Although many Ethereum coin hoarding parties feel that the cost of the Ethereum blockchain for security is too high; however, if this reduces the rate of issuance, it may lead to a significant decline in mining computing power and security, because miners I can't make that much money. Therefore, it is difficult to reduce the rate of issuance under PoW, because it reduces the unexpected side effects on the safety of the chain. Bitcoin does not have this problem ( largely ) because changes in its mining rewards are basically predictable in the long run.
Then, one of the biggest goals of Ethereum 2.0 is to convert to a proof-of-stake (PoS) consensus mechanism, that is, to remove the role of expensive mining hardware (whether ASIC or GPU). Intensive calculations and power consumption will be affected by It is replaced by a cheap ordinary computer, which only processes Eth2 nodes such as block transfer and synchronization. The cost of protecting the network is much lower! However, users need to lock 32ETH to join.
The overall security cost is reduced, and the rate of issuance can be reduced to less than 1%, depending on how many users participate in the network to become validators. In this way, the issuance rate can be scaled according to how much it has to pay for security.
-The number of additional issuances (reward scale) scales according to the actual needs for safe payment-
In addition to the reduction in the issuance rate, Ethereum 2.0 also aims to replace the auction market model that is currently used to pay for Gas, and to a slightly different model, that is, " EIP1559 ". You don't need to know how it works, you just need to know that in this mode, most of the fees paid by users will be destroyed. Although in this mode, users will pay less fees , but because Ethereum 2.0 has many shards, the total fee scale will be larger than the current Ethereum, so the number of destruction will be more many.
On the one hand, it is a very low rate of issuance, and on the other hand, it destroys part of the handling fee. The net issuance rate of Ethereum 2.0 may be negative, that is, the number of burned out will be more than the number of issuance! Then ETH will become more scarce, making the cost of attacking PoS systems more expensive.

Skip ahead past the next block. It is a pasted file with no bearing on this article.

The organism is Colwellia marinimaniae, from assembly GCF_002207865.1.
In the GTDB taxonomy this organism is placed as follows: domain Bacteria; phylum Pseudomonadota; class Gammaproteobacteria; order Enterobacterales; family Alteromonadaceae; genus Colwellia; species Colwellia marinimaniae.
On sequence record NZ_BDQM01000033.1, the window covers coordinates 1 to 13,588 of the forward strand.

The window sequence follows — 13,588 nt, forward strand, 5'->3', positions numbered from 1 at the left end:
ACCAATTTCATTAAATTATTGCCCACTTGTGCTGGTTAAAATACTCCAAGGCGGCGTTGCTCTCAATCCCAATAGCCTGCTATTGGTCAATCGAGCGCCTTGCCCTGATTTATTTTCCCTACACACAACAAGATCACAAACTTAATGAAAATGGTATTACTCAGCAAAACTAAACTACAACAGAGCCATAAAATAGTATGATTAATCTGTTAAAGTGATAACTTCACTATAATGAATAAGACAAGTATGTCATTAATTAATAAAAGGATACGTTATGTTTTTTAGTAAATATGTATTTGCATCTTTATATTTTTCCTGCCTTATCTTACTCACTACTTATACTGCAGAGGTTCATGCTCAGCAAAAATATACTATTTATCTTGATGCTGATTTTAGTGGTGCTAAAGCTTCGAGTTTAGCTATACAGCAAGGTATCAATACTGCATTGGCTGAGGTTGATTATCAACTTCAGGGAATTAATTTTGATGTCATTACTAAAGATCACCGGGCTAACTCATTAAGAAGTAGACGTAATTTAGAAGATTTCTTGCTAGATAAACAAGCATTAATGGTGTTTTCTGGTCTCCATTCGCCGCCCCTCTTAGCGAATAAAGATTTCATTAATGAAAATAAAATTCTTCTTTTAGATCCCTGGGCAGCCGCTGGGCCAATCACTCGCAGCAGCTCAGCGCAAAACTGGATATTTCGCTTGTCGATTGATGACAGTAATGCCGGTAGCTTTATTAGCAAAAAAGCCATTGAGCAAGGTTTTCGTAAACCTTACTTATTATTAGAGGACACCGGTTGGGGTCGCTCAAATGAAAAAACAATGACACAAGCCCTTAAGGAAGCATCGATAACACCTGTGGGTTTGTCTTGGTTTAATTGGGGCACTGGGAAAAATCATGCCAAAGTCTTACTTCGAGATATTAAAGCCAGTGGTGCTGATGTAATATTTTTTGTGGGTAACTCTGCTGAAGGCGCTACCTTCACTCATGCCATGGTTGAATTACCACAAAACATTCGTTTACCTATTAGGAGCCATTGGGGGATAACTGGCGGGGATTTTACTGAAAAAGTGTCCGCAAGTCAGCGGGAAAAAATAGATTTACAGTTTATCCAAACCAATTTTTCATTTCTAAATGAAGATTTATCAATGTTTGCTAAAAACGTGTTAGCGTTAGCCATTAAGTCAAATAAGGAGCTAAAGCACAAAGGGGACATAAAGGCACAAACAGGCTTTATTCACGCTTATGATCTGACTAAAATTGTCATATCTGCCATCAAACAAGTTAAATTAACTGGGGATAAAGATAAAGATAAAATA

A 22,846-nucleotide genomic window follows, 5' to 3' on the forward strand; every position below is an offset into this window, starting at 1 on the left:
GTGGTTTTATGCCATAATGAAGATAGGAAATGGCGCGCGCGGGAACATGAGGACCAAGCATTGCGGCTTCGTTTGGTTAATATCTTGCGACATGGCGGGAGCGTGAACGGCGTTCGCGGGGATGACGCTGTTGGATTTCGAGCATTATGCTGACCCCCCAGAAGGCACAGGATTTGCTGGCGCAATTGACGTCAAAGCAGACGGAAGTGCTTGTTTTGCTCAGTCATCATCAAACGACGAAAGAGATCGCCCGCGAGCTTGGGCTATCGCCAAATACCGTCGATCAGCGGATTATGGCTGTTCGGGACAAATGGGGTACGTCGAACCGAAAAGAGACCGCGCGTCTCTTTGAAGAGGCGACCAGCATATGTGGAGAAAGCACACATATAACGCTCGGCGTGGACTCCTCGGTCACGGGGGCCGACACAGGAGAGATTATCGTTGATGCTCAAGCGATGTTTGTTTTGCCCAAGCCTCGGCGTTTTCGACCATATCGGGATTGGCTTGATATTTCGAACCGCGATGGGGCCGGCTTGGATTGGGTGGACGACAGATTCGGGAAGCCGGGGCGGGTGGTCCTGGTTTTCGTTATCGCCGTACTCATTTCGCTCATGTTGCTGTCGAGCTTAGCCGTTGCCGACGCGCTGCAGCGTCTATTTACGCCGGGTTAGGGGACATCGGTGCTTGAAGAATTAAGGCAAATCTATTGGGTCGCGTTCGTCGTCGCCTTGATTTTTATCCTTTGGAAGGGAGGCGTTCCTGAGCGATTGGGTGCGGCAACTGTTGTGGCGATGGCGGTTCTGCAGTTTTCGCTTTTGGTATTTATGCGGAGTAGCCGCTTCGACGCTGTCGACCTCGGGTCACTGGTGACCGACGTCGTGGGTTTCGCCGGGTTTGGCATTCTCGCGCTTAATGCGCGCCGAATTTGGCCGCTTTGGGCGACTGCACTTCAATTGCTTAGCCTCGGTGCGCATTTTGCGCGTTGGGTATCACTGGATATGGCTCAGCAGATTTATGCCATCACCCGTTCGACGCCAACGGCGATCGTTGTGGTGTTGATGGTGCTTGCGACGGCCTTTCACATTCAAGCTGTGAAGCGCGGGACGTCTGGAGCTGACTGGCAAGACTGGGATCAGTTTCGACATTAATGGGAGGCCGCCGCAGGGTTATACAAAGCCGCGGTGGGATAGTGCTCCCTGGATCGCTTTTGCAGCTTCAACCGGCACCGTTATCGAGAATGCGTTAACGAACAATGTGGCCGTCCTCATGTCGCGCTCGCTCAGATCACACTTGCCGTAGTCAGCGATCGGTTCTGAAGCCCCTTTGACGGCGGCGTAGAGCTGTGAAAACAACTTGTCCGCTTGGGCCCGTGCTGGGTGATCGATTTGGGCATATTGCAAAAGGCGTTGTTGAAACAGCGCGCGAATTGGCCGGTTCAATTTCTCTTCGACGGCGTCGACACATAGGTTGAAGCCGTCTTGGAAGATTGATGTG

The goal of consensus algorithms (such as PoW and PoS) is to ensure the security and decentralization of the blockchain, and the incentive mechanism to protect the network is to really make cryptocurrencies alive and not only It's a factor in the ledger numbers. The incentive mechanism guarantees that the miners / pledgers will provide network security. What Ethereum 2.0 pursues in terms of security costs is the minimum necessary additional issue rate . The minimum necessary issuance rate means the minimum number of continuous issuances that must be issued to ensure security. Low issuance rates and destruction strategies will gradually increase the cost of attackers (because ETH is increasingly scarce), thereby reducing the probability of large-scale attacks.
You may have heard the term "state explosion", which people often mention when talking about Ethereum and the size of its state data. The essence of this problem is that one-time payment of Gas fees can keep your data on the Ethereum blockchain forever. This has led to an unlimited increase in state data, and many data may never be used again. . The "explosion" of state data on the storage scale means that the storage space and hardware conditions of Ethereum nodes must increase linearly with the continued survival of the network. In the long run, this limits the size of the population that can run Ethereum nodes, and the problem of state data growth becomes more severe each time the block gas cap is increased.
So, the solution to this problem in Ethereum 2.0 (and future ETH1 ) is statelessness , which allows nodes to verify all transactions and all parts of the state without saving any state. After achieving statelessness, the node's mode can form a spectrum from stateful to stateless , and each mode has different specifications. If your hardware is better and running stateless nodes is more than enough, but you still can't run a node that fully saves state, then you can make a compromise and run a "quasi-stateful" node. To learn more, watch this talk at the ETHDenver event !
-Network topology in stateless paradigm-
This is crucial for sharding! Because each shard has its own unique state, Eth2 validators need to perform state changes (processing transactions) based on the state on the shards they verify. A stateless protocol eliminates the need for the verifier to download the full state of a shard, but only a binary Merkel tree representing the data (this is much smaller than state data).